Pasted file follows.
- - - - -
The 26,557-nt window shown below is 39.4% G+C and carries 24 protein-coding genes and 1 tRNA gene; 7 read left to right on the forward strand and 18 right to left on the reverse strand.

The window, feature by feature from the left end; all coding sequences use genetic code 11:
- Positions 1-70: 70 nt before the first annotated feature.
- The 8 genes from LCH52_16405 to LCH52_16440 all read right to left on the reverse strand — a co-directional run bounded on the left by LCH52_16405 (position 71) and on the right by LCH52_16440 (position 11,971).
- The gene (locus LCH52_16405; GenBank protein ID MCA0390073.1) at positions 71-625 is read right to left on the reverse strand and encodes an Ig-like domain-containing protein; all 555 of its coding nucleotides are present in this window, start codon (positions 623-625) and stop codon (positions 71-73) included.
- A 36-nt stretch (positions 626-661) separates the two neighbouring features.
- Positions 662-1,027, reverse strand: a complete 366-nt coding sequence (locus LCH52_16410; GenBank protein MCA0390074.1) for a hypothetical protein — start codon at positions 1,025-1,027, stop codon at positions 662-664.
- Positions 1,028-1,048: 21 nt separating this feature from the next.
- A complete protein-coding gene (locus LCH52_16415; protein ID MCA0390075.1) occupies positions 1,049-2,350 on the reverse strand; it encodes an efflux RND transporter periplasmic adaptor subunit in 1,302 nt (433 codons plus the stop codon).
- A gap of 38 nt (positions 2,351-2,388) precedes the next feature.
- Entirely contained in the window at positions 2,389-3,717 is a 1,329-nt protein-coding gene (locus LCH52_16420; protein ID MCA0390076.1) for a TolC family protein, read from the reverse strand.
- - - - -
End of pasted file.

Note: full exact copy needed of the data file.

The 26,557-nt window shown below is 39.4% G+C and carries 24 protein-coding genes and 1 tRNA gene; 7 read left to right on the forward strand and 18 right to left on the reverse strand.

The window, feature by feature from the left end; all coding sequences use genetic code 11:
- Positions 1-70: 70 nt before the first annotated feature.
- The 8 genes from LCH52_16405 to LCH52_16440 all read right to left on the reverse strand — a co-directional run bounded on the left by LCH52_16405 (position 71) and on the right by LCH52_16440 (position 11,971).
- The gene (locus LCH52_16405; GenBank protein ID MCA0390073.1) at positions 71-625 is read right to left on the reverse strand and encodes an Ig-like domain-containing protein; all 555 of its coding nucleotides are present in this window, start codon (positions 623-625) and stop codon (positions 71-73) included.
- A 36-nt stretch (positions 626-661) separates the two neighbouring features.
- Positions 662-1,027, reverse strand: a complete 366-nt coding sequence (locus LCH52_16410; GenBank protein MCA0390074.1) for a hypothetical protein — start codon at positions 1,025-1,027, stop codon at positions 662-664.
- Positions 1,028-1,048: 21 nt separating this feature from the next.
- A complete protein-coding gene (locus LCH52_16415; protein ID MCA0390075.1) occupies positions 1,049-2,350 on the reverse strand; it encodes an efflux RND transporter periplasmic adaptor subunit in 1,302 nt (433 codons plus the stop codon).
- A gap of 38 nt (positions 2,351-2,388) precedes the next feature.
- Entirely contained in the window at positions 2,389-3,717 is a 1,329-nt protein-coding gene (locus LCH52_16420; protein ID MCA0390076.1) for a TolC family protein, read from the reverse strand.